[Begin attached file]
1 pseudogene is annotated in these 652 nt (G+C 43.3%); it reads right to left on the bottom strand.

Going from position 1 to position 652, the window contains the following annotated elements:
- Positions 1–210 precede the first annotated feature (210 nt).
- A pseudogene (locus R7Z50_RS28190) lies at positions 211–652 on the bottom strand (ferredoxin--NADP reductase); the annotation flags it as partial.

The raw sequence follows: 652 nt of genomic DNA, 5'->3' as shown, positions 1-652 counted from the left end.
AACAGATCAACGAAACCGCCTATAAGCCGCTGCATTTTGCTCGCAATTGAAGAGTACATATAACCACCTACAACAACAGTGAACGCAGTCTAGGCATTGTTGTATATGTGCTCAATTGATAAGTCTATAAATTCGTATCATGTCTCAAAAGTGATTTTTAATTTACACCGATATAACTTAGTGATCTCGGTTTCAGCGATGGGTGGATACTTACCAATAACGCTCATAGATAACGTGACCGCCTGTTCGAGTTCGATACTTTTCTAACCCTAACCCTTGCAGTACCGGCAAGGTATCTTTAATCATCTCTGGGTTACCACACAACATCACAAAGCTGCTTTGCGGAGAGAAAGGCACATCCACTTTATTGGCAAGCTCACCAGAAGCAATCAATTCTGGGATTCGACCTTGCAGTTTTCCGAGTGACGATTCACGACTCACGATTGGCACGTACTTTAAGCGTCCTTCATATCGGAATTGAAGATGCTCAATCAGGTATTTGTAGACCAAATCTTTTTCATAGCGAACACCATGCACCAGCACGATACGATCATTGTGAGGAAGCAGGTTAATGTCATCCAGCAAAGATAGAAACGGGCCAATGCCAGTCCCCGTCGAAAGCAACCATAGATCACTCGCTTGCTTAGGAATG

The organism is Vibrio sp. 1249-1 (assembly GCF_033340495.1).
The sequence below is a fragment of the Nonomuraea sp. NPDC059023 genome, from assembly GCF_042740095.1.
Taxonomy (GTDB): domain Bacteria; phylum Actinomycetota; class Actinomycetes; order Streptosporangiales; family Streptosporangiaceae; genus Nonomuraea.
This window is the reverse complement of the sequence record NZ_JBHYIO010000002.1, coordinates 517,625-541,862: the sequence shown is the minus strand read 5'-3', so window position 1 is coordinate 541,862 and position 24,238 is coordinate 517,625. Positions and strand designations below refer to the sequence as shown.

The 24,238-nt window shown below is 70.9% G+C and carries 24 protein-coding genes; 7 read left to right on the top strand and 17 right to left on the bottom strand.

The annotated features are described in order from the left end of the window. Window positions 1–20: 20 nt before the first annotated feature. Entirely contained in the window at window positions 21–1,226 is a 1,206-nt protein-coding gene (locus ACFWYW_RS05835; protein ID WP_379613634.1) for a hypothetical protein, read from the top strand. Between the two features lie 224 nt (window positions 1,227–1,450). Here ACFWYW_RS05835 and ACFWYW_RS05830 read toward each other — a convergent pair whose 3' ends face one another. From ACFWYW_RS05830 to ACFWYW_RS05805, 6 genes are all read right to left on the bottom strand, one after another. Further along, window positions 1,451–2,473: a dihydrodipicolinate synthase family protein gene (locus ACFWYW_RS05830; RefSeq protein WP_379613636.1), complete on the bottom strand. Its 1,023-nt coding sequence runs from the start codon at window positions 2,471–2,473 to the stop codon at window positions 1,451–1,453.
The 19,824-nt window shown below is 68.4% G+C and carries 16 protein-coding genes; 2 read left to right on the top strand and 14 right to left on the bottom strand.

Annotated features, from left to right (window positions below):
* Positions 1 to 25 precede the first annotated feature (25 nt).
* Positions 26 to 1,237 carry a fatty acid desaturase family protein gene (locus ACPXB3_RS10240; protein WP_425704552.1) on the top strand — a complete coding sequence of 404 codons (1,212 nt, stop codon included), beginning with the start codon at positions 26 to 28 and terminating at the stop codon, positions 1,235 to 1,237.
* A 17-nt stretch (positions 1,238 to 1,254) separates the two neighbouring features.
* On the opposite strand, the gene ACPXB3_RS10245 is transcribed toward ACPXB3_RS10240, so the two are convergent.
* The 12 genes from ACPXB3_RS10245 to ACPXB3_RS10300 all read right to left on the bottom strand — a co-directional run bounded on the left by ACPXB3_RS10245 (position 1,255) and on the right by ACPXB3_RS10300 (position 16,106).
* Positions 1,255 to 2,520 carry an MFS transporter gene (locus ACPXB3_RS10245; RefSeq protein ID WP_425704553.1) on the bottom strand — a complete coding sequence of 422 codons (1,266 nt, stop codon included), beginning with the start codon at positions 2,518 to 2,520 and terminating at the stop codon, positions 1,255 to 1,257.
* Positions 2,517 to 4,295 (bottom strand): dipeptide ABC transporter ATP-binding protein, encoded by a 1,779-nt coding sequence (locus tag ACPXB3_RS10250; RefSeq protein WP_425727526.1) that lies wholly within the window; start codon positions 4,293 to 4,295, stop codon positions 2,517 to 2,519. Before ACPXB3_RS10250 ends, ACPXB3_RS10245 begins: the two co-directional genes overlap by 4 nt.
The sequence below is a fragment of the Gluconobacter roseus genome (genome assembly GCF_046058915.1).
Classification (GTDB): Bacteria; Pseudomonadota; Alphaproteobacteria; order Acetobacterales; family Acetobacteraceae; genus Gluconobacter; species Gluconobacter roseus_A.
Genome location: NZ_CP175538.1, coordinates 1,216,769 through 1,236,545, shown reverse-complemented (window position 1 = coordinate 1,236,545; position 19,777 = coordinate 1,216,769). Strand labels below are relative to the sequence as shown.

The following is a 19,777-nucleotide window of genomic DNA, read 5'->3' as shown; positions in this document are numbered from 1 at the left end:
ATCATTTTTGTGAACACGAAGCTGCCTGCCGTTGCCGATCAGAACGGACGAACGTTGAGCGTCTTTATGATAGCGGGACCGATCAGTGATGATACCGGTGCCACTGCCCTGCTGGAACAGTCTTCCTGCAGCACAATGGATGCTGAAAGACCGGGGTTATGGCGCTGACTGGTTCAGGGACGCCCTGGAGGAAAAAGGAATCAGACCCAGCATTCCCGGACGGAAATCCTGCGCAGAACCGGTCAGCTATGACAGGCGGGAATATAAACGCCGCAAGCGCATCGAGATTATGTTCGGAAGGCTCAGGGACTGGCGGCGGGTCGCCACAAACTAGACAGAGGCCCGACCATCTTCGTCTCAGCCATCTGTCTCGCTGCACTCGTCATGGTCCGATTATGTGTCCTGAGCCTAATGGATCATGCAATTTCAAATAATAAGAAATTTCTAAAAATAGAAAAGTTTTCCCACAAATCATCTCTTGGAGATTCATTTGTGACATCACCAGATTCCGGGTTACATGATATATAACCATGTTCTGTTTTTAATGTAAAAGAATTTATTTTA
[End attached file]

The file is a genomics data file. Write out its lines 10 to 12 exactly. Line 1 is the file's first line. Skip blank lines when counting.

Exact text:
This window is the reverse complement of the sequence record NZ_JBHYIO010000002.1, coordinates 517,625-541,862: the sequence shown is the minus strand read 5'-3', so window position 1 is coordinate 541,862 and position 24,238 is coordinate 517,625. Positions and strand designations below refer to the sequence as shown.

The 24,238-nt window shown below is 70.9% G+C and carries 24 protein-coding genes; 7 read left to right on the top strand and 17 right to left on the bottom strand.

The annotated features are described in order from the left end of the window. Window positions 1–20: 20 nt before the first annotated feature. Entirely contained in the window at window positions 21–1,226 is a 1,206-nt protein-coding gene (locus ACFWYW_RS05835; protein ID WP_379613634.1) for a hypothetical protein, read from the top strand. Between the two features lie 224 nt (window positions 1,227–1,450). Here ACFWYW_RS05835 and ACFWYW_RS05830 read toward each other — a convergent pair whose 3' ends face one another. From ACFWYW_RS05830 to ACFWYW_RS05805, 6 genes are all read right to left on the bottom strand, one after another. Further along, window positions 1,451–2,473: a dihydrodipicolinate synthase family protein gene (locus ACFWYW_RS05830; RefSeq protein WP_379613636.1), complete on the bottom strand. Its 1,023-nt coding sequence runs from the start codon at window positions 2,471–2,473 to the stop codon at window positions 1,451–1,453.